This is a minor bit of history – about a month after my 8008 first came online, I added a rudimentary hand-assembled editor to CYMON (Cybertronics Monitor) and used it to send a letter to my friend Steve Orr in Cincinnati (who scanned this document in 2018). The teletype hardware interface was described in my Electronics article published a few months earlier, augmented here by ASCII-to-Baudot lookup, and it is nice to see this small relic of early system use as I was building essential tools for paper-tape storage, printing catalog wrappers, software tools, DAC graphics, music synthesis, and everything else that fascinated me… this homebrew machine blinking in my apartment living room was the center of my 22-year-old reality in those early years:
This triggers creaky old-timey paleogeek musings… like I imagine how my father felt when looking at Edison cylinders or the kerosene sidelight from his beloved Hupmobile. There weren’t many of us tinkering with computer contraptions back in 1974, and we stuck together via mail, newsletters, and small local clubs. The note references graphics that I was doing on my Tek scope with a couple of multiplying DACs on 8008 output ports, using a DMA display list that I populated with machine code… but the thrill of the moment was getting the keyboard piped to the TTY so I could do text processing and actually edit something before printing. Crazy to recall how that was once pretty amazing.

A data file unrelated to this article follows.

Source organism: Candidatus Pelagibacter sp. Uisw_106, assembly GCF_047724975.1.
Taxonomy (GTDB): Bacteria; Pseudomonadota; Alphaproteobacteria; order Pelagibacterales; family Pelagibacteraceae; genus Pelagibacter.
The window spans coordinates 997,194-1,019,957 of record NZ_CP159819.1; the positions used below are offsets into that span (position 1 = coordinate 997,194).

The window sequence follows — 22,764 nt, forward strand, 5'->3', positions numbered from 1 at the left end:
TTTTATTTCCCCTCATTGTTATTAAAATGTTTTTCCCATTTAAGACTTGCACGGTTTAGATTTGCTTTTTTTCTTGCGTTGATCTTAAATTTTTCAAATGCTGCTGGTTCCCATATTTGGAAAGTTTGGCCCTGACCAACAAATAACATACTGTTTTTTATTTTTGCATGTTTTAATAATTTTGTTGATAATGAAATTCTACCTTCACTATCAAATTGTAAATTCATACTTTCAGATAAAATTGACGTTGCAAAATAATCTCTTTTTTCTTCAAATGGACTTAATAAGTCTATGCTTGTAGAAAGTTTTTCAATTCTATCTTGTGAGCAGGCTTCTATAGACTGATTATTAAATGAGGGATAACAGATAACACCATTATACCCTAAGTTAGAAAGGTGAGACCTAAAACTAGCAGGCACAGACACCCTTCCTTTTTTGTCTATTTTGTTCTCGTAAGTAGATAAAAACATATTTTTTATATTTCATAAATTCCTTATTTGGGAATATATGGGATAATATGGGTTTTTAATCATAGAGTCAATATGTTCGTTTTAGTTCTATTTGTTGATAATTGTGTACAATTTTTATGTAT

My furry 22-year-old head would have exploded if a time-traveler had offered a glimpse of the “phone” that I now carry everywhere.
Here is the text of the scan at the top of the page…
Drs. Orr and Miller:
I am unbelievably pleased to report that it works! The keyboard interface just became a reality, thus multiplying the usefulness of the system by at least a factor of 10.
This letter is being printed through the miracle of electronics – the processor is reading the ASCII from the keyboard, compacting it to generate a lookup table address, checking for letters or figures mode and acting accordingly, then fetching the Baudot character and printing it.
What a trip!
We must start exchanging software soon. The bouncing ball program is currently being patched for a couple of paddles (ping-pong) and a similar technique is being used to make a “shoot down the airplane” type game. Graphics is a riot.
Steve —- when is your next trip to Louisville?
— Steve R.